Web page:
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  1. #1
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    Question Old Dog Problems- Update post 65

    Some of you may remember Bo and most recently, his bout with suspected canine vestibular disease. I'm not convinced that's what it was... he only had a few of the typical symptoms. He finished his medicine for an inner ear infection (just incase that's what it was). He is still a little unbalanced if he shakes his head or sneezes but he's significantly better than he was a couple weeks ago.

    Anyway, I've noticed a couple of times now that it looks like he's peed himself while he's been sleeping the past few weeks. Most recently a few days ago on his dog bed. There have also been several dime sized spots on the floor throughout our house and I am pretty sure it's pee, but I can't tell for sure (it may be drool).
    His appetite isn't what it used to be either. He's always eagerly eaten his dry food. I put it off to a) the medication or b) him getting used to having canned food mixed in so he would eat the medication. I've started mixing canned food back in with it and he eats it but not with gusto.
    Poor guy is super stiff lately too. He's on a store bought joint supplement but you can definitely tell he's gotten stiffer in the back end. He's having a harder time sitting or laying down.

    I've always been a worrier. I don't know if this warrants a vet visit or if this is just typical of old dogs. Thoughts?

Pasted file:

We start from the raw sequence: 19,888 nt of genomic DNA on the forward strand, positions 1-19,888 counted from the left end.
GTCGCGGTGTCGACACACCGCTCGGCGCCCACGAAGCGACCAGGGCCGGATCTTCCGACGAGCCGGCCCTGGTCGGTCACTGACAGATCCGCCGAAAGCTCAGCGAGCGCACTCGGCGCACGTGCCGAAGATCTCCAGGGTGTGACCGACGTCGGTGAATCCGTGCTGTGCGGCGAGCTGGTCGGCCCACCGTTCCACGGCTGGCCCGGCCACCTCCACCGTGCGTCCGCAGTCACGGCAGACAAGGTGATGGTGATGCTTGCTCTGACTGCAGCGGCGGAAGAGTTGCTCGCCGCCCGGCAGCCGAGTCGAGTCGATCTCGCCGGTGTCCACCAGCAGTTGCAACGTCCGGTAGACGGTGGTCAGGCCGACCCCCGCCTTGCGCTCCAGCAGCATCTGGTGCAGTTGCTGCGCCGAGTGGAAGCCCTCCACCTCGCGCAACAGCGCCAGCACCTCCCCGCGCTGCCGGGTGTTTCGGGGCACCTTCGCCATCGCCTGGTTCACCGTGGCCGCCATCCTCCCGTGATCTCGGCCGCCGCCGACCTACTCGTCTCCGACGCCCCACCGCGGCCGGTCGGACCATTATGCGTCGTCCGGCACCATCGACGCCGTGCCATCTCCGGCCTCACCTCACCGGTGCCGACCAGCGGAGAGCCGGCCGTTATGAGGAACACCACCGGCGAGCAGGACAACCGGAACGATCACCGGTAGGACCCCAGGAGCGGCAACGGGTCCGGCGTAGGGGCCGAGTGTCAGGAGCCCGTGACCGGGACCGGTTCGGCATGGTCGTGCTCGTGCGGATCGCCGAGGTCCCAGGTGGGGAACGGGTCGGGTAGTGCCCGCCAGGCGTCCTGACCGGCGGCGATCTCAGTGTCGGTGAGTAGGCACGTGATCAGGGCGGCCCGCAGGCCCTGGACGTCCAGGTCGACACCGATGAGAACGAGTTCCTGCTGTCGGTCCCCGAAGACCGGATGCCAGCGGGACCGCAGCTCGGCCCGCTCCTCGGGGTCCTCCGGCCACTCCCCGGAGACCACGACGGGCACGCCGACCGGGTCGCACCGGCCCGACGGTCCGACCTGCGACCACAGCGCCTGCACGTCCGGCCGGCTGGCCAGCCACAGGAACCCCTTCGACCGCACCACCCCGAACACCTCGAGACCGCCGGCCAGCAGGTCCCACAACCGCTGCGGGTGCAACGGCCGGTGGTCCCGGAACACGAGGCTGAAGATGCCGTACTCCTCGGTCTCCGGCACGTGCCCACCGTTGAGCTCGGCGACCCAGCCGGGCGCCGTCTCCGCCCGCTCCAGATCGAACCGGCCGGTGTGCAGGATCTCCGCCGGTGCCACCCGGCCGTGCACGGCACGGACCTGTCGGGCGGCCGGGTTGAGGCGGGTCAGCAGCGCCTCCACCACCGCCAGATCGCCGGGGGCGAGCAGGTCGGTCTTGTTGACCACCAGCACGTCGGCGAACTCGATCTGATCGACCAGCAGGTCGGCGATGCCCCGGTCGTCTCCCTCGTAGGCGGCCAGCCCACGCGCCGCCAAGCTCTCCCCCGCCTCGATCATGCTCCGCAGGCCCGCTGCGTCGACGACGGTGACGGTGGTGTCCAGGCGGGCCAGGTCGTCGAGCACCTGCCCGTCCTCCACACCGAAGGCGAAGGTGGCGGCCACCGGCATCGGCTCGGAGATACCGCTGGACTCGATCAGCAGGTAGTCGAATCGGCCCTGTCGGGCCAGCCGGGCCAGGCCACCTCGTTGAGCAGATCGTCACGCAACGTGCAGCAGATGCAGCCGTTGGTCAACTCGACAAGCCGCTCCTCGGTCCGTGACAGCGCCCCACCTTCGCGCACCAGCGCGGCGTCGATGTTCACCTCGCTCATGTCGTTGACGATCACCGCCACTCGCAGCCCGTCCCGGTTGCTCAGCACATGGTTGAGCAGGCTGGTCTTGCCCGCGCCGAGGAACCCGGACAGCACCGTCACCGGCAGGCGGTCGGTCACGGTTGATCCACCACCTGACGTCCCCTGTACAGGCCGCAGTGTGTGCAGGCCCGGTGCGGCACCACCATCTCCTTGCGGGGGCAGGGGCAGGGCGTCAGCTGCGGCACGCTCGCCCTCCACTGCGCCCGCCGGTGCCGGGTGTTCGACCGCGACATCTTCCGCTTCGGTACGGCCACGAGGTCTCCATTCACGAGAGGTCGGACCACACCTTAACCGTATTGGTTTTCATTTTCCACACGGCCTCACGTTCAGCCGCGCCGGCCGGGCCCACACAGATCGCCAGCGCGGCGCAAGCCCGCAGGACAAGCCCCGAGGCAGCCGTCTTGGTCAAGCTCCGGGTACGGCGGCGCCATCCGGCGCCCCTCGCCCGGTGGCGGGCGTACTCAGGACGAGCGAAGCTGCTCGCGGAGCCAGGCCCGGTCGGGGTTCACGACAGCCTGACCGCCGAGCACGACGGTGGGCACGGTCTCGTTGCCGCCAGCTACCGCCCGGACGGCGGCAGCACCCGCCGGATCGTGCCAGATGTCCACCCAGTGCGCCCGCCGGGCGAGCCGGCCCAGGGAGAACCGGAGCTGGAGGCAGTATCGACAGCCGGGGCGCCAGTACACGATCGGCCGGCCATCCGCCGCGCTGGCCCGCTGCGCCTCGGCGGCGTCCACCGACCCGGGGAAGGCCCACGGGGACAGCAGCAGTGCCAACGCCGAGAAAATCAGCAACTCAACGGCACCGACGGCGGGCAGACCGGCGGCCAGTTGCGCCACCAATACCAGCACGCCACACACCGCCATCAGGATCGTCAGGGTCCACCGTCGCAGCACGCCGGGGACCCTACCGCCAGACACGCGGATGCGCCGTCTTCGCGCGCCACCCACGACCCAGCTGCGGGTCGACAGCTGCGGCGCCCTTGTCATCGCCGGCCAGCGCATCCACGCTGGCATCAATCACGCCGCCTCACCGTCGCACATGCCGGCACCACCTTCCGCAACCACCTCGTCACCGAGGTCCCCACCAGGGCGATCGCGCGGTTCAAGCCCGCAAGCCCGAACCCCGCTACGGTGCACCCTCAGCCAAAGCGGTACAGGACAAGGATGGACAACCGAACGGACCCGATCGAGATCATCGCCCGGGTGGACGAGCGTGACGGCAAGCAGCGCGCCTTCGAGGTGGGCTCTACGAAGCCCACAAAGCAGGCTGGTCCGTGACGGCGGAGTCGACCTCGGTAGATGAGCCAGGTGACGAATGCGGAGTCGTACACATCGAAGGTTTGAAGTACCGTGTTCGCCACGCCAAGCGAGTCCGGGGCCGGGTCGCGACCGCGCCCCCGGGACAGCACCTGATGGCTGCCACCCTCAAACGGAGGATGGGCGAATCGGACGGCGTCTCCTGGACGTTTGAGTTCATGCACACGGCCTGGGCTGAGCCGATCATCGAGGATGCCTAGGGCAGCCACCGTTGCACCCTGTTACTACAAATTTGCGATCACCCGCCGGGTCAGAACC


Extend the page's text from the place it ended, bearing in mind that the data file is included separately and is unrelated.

Last edited by Milocalwinnings; Nov. 4, 2012 at 12:32 PM.
    "People ask me 'will I remember them if I make it'. I ask them 'will you remember me if I don't?'"



  2. #2
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    I think both things warrant a vet visit. If he's gotten stiffer lately, it could be that the shakiness on sneezing/shaking his head could be that his arthritis has gotten worse - my older dog has arthritis, and when she's off her medication she will lose her balance more easily when she sneezes, etc. If his joints are hurting more, he may need to go to an NSAID or pain-killer along with the supplements. Pain could be the reason for a lessened appetite.

    For the peeing, there are medications that can help with urinary control. The most popular one seems to be Proin.

    Good luck!



  3. #3
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    Yes, time for a trip to the vet. Prion is one medication for incontinence. We use DES for our old gal. She also has lots of arthritis and we've done some
    different stuff. Right now a month Adequan shot and Previcoxx is working well. When we switched to Previcoxx from tramadol, it was like getting a new dog, she's eating better, more active including rolling our Aussie around,
    just much happier dog.
    Julie
    www.centaurfencing.com
    Safer, Stronger, Lasts Longer!
    Godspeed BARBARO--Run fast and free!



  4. #4